New York state has made changes to its statewide math and English Language Arts (ELA) assessments to make them more palatable for both students and teachers.
“Many changes have been made … with the intent to make things easier for our students,” said Onondaga-Cortland-Madison BOCES Assistant Superintendent for Instructional Support Services Jennifer Sprong in a video produced by OCM BOCES.
The biggest change is that the number of test sessions for the exams, administered to students in grades three through eight, has been reduced from three to two.
“The total number of questions on each assessment has been reduced,” Sprong said. “This will allow students to take fewer questions and to have more time to complete their answers.”
As in 2016 and 2017, the tests will be untimed, relieving a major source of stress for some students.
“Schools and districts have the discretion to create their own approaches to ensure that all students who are productively working are given the time they need within the confines of the regular school day to take the tests,” reads a statement on the Parents’ Frequently Asked Questions page on the New York State Department of Education’s website.
Most importantly, many — but not all of — the questions themselves have the stamp of approval of New York’s teachers, having been written and reviewed by educators across the state in the fall of 2016.
“This is very exciting,” Sprong said, “as previously the questions had been written by non-educators or by testing companies.”
State Ed’s ultimate goal, according to its website, is to have educators write all of the tests’ questions.
Finally, teacher evaluations — the state’s controversial Annual Professional Performance Review, or APPR — will no longer include these assessments as part of the process.
“There is a transition period in effect in our Annual Professional Performance Review process,” Sprong said. “That means that teachers will again have transition scores not tied to the New York state testing program.”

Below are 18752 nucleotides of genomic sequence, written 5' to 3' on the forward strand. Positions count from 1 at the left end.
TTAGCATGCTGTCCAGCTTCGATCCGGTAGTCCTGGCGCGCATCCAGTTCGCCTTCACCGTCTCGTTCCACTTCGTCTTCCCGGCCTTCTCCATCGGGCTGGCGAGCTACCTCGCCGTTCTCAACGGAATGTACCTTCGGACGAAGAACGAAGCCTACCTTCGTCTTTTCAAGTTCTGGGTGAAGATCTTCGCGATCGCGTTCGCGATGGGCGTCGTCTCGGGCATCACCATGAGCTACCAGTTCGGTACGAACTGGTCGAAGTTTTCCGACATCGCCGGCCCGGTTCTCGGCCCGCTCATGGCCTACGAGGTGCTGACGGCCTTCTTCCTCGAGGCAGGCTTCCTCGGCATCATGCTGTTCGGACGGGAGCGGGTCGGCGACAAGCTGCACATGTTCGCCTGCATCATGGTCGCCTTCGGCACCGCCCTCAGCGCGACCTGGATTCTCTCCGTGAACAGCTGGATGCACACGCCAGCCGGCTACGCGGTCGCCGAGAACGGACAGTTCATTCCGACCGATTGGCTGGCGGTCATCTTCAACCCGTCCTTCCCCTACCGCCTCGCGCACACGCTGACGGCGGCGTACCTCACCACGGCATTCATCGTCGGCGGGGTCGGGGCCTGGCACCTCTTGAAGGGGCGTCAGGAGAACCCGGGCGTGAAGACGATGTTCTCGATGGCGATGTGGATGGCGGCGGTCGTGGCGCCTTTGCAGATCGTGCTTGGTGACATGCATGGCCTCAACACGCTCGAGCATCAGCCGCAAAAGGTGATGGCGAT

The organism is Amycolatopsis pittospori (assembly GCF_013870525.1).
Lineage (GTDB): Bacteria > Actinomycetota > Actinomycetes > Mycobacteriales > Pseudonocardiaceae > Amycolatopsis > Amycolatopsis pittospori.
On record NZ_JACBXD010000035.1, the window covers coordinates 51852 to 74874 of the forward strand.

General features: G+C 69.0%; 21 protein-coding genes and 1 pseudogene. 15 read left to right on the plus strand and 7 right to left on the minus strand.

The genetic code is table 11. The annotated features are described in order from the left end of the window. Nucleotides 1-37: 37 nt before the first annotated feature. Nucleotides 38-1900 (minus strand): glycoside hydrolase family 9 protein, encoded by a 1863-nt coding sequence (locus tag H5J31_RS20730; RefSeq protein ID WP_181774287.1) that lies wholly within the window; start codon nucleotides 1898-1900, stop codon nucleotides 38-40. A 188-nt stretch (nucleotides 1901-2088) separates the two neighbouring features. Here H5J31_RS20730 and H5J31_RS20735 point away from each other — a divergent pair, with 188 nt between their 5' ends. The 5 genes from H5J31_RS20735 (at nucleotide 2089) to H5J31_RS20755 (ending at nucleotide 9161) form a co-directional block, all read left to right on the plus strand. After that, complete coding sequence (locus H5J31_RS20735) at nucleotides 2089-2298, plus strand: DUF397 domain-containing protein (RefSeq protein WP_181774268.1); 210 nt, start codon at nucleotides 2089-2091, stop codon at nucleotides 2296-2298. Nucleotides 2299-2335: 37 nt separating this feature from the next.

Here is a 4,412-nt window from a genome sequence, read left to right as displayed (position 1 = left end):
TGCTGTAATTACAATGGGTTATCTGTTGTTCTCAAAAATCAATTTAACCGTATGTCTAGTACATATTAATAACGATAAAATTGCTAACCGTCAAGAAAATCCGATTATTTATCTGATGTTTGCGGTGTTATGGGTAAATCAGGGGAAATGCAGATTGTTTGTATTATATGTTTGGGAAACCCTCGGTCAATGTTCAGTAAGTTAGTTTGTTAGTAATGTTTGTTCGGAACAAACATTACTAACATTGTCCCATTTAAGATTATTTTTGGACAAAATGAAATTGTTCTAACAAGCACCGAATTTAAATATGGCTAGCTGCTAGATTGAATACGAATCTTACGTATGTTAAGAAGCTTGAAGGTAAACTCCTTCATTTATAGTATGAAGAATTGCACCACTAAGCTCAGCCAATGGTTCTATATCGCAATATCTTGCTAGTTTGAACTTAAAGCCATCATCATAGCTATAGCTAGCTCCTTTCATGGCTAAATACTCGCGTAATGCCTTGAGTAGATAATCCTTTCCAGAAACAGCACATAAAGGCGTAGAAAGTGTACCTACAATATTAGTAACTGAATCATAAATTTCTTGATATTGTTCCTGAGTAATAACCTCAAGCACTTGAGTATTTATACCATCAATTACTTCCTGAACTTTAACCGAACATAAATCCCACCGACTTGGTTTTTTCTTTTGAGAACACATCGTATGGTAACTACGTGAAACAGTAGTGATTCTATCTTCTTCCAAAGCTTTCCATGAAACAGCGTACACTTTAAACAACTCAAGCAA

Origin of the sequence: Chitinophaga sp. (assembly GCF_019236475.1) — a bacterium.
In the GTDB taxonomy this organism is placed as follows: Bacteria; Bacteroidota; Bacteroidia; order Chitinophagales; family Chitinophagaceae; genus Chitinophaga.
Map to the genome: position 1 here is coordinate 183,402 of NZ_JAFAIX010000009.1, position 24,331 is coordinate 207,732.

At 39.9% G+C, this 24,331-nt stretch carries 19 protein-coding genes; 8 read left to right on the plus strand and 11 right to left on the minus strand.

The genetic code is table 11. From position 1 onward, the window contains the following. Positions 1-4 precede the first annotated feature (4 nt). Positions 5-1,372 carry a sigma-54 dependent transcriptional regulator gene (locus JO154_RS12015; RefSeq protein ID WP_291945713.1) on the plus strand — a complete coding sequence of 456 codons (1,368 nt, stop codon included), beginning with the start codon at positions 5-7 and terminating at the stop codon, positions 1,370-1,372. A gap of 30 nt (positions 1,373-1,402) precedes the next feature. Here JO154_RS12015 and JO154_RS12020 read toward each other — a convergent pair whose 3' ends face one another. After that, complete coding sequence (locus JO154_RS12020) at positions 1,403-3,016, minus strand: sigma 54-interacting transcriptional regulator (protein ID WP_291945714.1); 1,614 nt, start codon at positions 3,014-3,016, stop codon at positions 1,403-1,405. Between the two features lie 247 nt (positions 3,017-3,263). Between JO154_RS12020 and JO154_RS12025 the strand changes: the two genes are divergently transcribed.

Given the changes to the tests, educators and administrators believe the assessments will be far less stressful for students and discourage parents from “opting out.” In a letter home to parents, Brett Woodcock, principal of Morgan Road Elementary in Liverpool, noted that not only is it good for kids to learn how to take tests, but the data is valuable to the school.
“These tests measure the skills and standards that are being taught,” Woodcock wrote. “We use this information to adjust our instruction, to target learning interventions or acceleration for specific students and to identify gaps in our curriculum… If you have refused these tests in the past, I ask you to please reconsider.”
First up are the ELA tests, which will be administered on two consecutive days between April 11 and April 13 if the school is using the paper and pencil version; if they have opted for the computer-based test (CBT), they’ll be given between April 10 and April 17. The math exams will follow on two consecutive days between May 1 and May 3 for paper and pencil or May 1 and May 8 for the CBT.
Sarah Hall is the editor of the Eagle Star-Review and the Baldwinsville Messenger. The 2012 winner of the Syracuse Press Club's Selwyn Kershaw Professional Standards Award, she has been with Eagle Newspapers since 2006. She is a Liverpool native.